• Share
  • Email
  • Embed
  • Like
  • Save
  • Private Content
Leading Economic Change: Energy & Sustainability
 

Leading Economic Change: Energy & Sustainability

on

  • 246 views

Issue #2 of Leading Economic Change from the Nova Scotia Association of Regional Development Authorities.

Issue #2 of Leading Economic Change from the Nova Scotia Association of Regional Development Authorities.

Statistics

Views

Total Views
246
Views on SlideShare
218
Embed Views
28

Actions

Likes
0
Downloads
1
Comments
0

1 Embed 28

http://ryanmacneil.com 28

Accessibility

Categories

Upload Details

Uploaded via as Adobe PDF

Usage Rights

© All Rights Reserved

Report content

Flagged as inappropriate Flag as inappropriate
Flag as inappropriate

Select your reason for flagging this presentation as inappropriate.

Cancel
  • Full Name Full Name Comment goes here.
    Are you sure you want to
    Your message goes here
    Processing…
Post Comment
Edit your comment

    Leading Economic Change: Energy & Sustainability Leading Economic Change: Energy & Sustainability Document Transcript

    • Energy & Sustainability Leading Economic Change Number 2, December 2011Why Worry About Energy?Political leaders around the world are worried about Hubbert’s Peakenergy for economic, political, and environmental In 1956, geophysicist M. King Hubbert successfullyreasons. predicted that the continental US would reach peak oil production in the early 1970s.His modelsWe know that the global economy is intricately tied to also predict that global oil production could peakthe price of oil. Our economies are incredibly sensitive by 2016, and then enter a terminal decline.to fluctuations in oil supply and demand. And we maybe quickly approaching peak oil production.Meanwhile, much of the world’s oil production takes enjoyed has now become a significant challenge forplace in politically unstable regions. This has raised electricity consumers (and for large industrial userssignificant concerns about energy security and energy in particular). Importing coal is one of the biggestdependence. leaks of wealth from our economy.And let’s not forget about what some have called “the The economic, political and environmental realitiesgreatest political challenge of our time”: scientists have are pushing all developed economies to find newpresented irrefutable evidence that fossil fuel emissions energy solutions. And the most progressivehave been changing our climate. jurisdictions are converting these challenges into opportunities for economic development.In Nova Scotia, we have been addicted to a particularly“dirty” fuel for generations. Currently, nearly all our Today, we are finally getting off the roller-coasterenergy (80%) is produced by burning coal. This of fossil fuel prices that drive the cost ofdependence is remnant of the days when we produced electricity, with clean energy becoming theall the coal we needed. But we now import about 87% linchpin for a new era of regional progress.of our coal. And in the past six years, global coal prices - Premier Darrell Dexterhave risen 75%. Whatever cost advantage we once State of the Province, Dec. 7, 2011 NSARDA is the link between the Nova Scotia RDAs, providing support and collective strength. Since 1999, the Association has helped the Nova Scotia RDAs in improving the economy of communities across Nova Scotia. For more information about NSARDA and the Nova Scotia RDAs please visit www.nsarda.ca. Leading Economic Change: A Discussion Paper Series from NSARDA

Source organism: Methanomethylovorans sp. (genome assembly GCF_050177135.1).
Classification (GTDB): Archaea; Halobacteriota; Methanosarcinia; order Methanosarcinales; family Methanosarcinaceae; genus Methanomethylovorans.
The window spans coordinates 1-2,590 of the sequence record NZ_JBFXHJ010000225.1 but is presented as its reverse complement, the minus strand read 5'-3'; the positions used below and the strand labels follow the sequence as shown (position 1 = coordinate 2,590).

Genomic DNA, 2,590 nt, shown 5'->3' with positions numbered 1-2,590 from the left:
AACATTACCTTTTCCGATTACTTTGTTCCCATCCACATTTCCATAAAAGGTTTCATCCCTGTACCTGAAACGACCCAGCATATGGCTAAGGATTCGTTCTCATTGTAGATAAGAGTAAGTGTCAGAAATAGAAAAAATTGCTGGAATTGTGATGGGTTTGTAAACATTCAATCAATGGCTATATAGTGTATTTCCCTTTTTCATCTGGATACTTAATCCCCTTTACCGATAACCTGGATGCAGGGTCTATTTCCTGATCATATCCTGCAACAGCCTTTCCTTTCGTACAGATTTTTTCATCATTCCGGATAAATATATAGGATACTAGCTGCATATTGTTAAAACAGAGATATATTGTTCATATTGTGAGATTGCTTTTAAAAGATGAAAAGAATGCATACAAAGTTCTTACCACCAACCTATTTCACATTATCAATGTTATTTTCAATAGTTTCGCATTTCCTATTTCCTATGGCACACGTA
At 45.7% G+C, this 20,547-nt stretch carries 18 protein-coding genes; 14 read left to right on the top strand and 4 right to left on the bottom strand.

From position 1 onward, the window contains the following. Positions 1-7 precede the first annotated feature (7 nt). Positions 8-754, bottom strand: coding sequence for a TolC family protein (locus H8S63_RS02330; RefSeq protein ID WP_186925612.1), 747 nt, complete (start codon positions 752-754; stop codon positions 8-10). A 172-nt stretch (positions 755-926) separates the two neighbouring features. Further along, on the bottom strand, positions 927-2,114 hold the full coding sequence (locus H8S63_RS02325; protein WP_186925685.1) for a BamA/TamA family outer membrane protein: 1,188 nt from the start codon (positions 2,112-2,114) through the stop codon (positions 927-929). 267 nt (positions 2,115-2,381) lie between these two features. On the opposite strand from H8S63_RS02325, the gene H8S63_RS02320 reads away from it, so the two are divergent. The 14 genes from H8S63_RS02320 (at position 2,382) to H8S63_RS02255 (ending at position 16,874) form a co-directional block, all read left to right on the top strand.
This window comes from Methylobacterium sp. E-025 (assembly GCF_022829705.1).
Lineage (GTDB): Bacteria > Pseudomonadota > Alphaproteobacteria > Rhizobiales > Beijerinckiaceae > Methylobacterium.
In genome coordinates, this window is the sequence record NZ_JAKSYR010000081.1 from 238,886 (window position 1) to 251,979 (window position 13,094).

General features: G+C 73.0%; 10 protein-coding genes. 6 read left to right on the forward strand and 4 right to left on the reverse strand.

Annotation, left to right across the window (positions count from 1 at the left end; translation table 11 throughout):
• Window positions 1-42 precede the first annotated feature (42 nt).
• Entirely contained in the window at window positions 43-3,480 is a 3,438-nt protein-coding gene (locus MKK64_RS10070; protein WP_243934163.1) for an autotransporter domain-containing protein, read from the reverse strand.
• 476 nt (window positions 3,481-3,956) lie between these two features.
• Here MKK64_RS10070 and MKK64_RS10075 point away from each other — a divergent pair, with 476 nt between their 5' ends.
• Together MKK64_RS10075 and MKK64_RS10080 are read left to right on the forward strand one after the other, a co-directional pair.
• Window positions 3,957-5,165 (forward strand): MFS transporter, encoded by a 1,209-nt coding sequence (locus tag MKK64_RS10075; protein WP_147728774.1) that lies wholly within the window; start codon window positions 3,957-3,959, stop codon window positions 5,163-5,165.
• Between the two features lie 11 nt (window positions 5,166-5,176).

• What are the Economic What Role Can Community EconomicOpportunities? Developers Play?Nova Scotia already understands the economic Researchers at Acadia University have begun looking atopportunities of energy production. The Sable Offshore how to create a thriving renewable energy industry inEnergy Project has yielded billions in tax royalties. With Nova Scotia. Such an industry would not only meet ourDeep Panuke now under development, geologists Province’s goal of 40% renewable energy by 2020, itbelieve we still have significant untapped reserves. But would also provide world-class exportable expertise.to-date, low market prices have been restraining off-shore development, and Nova Scotia is now one of To achieve our renewable energy goals, we will require:many jurisdictions examining the prospect of hydraulic significant capital investment, local suppliers, anfracturing for on-shore shale gases. engaged research community, skilled tradespeople, and a diversity of knowledge workers.Like many developed economies, Nova Scotia is gettingserious about renewable energy. We already have According to Dr. Mark Jacobson (Stanford) and Dr. Markexperience with wind development, and have been Delluchi (U.C. Davis), the barriers to renewable energyexporting our related expertise in “community development are not technological or economic - theyeconomic development investment funds.” are social and political.We are also preparing to tap into marine energy This is why community engagement will be critical.sources. Four large-scale tidal power devices will be Community Economic Developers can lead the creationtested near Parrsboro, and the potential for smaller of these new industries by facilitating localscale development is being explored in Digby County. collaboration. We can help our businesses and communities identify their energy opportunities, andMeanwhile, some Nova Scotia companies have been then transition from the high costs of imported coal toexploring a new financing option for sustainability the sustainability of renewables.projects. Environment Canada can issue a “carbonoffset credit” to organizations that reduce or remove Ryan MacNeil, EcD, is Principal of Ryan MacNeil & Co., a companythe equivalent of one tonne of CO2 emissions. These that helps development leaders & organizations become focusedcredits can be sold to other organizations that are and effective. Reach him at ryan@ryanmacneil.com.looking to reduce their carbon footprints. In 2008, the Thank you to Dr. Shelley MacDougall (of Acadia University and theglobal carbon market was estimated at $139 billion. Fundy Energy Research Network) for background material. Who is working on it? Nova Scotia’s Regional Development Authorities (RDAs) have been engaged in energy and sustainability projects for over a decade. The Guysborough County Regional Development Authority was instrumental in supporting both the Sable and Deep Panuke Projects. They are currently facilitating local wind develop- -ment through the provincial “Community-Based Feed-in Tarriff” (COMFIT) program. The Department of Energy is leading the development of the provinces energy resources. In 2009, the Department published Nova Scotia’s Energy Strategy. This was followed by a Renewable Electricity Plan in 2010. In 2009, the Atlantic Canada Opportunities Agency published an overview of the region’s energy sector. The Agency’s Atlantic Energy Gateway initiative is now helping to facilitate development of the renewable energy sector, and is led by the ACOA Energy Team/Atlantic Canada Energy Office. Leading Economic Change: A Discussion Paper Series from NSARDA